As an opponent of “Hate Crimes” legislation, I often cringe when I read how some who share this view attempt justify their opposition. Like the hysterical comments of gay marriage supporters, their arguments make it more difficult to convince others of the merits of their position.
I mean, c’mon assuming that legislation designed to enhance penalties for violent acts based upon the class of the victim being used to punish a socially conservative pastor who offers his interpretation of Scripture without assaulting anyone? Seems a wee bit paranoid.
On Friday, conservative blogger Ed Morrissey took Republican Congresswoman Virginia Foxx to task for calling it a “hoax” to name the Hate Crimes bill in the House for Matthew Shephard. He found her contention “absurd on two levels,” the second being:
. . . that even if one accepted that this particular case involved no animus against gays, undeniably people commit crimes based on that animus as well as a range of others. The animus exists, and can be seen in a variety of criminal and non-criminal acts. The question, which Foxx eclipsed with this sorry performance, is whether we want to start criminalizing thoughts as well as actions.
While understanding that anti-gay animus does exist and oftentimes leads to criminal acts, Morrissey believes Hate Crimes law do not pass constitutional muster. He quotes Jazz Shaw who writes that when you attach “greater guilt to certain parties for committing the same crimes, based on nothing more than what they were thinking at the time and the ‘class’of citizens who were the victims, then you are providing unequal protection of the laws.”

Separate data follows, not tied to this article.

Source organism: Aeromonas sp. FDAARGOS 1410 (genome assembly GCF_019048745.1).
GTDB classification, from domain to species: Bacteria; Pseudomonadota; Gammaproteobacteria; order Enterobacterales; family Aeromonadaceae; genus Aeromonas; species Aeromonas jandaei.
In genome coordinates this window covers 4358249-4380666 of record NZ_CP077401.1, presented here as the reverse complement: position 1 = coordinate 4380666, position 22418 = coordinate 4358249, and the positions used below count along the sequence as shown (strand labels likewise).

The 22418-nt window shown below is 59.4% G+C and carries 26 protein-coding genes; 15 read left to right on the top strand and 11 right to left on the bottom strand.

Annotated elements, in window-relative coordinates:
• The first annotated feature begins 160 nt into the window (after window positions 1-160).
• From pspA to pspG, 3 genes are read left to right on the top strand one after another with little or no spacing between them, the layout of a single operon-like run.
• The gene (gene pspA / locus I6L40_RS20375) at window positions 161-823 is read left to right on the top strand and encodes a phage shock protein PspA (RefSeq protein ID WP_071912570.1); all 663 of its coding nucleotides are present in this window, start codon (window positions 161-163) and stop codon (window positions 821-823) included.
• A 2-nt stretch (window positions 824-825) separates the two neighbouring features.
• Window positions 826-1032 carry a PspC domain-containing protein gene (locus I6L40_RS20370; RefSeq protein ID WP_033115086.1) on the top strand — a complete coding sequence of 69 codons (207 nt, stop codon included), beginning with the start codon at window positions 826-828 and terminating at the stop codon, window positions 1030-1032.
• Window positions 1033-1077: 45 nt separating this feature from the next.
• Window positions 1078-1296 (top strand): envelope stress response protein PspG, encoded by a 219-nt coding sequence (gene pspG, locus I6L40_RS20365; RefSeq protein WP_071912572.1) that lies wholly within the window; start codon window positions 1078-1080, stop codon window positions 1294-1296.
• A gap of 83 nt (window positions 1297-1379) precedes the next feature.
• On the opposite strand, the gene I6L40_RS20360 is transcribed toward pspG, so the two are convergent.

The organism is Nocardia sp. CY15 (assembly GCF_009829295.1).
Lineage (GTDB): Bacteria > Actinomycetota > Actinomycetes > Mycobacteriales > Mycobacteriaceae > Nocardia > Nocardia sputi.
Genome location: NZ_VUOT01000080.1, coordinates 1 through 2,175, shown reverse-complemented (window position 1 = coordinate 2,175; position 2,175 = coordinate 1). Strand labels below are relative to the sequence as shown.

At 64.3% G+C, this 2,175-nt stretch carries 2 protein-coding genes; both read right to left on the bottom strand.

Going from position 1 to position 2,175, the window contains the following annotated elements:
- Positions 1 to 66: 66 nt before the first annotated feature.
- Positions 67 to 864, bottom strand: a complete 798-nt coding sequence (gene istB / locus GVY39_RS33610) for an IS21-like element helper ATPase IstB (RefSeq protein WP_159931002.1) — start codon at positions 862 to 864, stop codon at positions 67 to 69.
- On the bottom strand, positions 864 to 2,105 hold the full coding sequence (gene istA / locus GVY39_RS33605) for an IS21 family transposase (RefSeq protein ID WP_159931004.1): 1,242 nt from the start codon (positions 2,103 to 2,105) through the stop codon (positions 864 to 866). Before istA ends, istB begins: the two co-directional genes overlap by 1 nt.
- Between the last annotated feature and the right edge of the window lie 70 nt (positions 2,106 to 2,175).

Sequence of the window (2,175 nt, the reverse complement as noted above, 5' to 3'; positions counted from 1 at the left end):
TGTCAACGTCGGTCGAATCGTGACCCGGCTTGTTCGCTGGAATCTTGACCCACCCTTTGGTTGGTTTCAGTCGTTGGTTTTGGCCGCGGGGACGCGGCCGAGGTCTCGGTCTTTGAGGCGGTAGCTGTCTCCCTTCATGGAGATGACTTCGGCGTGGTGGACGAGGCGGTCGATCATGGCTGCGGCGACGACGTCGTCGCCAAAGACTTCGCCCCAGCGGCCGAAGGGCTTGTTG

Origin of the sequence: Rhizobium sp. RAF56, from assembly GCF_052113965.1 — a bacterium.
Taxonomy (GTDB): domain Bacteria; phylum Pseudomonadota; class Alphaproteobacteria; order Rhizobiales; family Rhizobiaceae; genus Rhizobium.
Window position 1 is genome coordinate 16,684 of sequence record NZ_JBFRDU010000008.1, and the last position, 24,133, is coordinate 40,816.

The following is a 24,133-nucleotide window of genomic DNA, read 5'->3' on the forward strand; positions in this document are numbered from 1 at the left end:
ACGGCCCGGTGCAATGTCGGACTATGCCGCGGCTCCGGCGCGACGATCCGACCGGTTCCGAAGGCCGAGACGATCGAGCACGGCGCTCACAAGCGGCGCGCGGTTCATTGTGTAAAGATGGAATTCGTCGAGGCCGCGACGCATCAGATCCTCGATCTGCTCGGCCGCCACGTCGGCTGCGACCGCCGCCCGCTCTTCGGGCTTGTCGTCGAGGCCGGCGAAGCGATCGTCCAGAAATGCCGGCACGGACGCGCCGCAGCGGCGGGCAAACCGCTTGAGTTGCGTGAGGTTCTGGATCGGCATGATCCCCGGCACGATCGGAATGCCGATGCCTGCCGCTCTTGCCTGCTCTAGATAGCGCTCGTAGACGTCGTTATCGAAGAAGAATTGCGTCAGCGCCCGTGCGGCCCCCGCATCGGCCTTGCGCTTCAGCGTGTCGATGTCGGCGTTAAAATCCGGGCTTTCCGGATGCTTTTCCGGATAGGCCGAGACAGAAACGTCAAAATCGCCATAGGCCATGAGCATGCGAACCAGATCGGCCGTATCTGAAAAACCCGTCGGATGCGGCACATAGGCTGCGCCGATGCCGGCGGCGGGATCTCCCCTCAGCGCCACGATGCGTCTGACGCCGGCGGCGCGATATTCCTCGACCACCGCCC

I agree with Ed who finds this incompatible with the Fourteenth Amendment: “Creating classes of victims means creating classes of citizenry.”
Just because Congresswoman Foxx made a bone-headed comment (for which she should apologize*) doesn’t mean that she was wrong to oppose this legislation. We need acknowledge that some people do target minorities for violence on account of their difference. And we need make sure that those who do so are punished accordingly. Just as we punish those who commit violent acts for another reasons.
Let’s make sure to punish the perpretators for the degree of violence of the crime, but not their thought process.
*UPDATE: Since writing this, I learned that she has (apologized).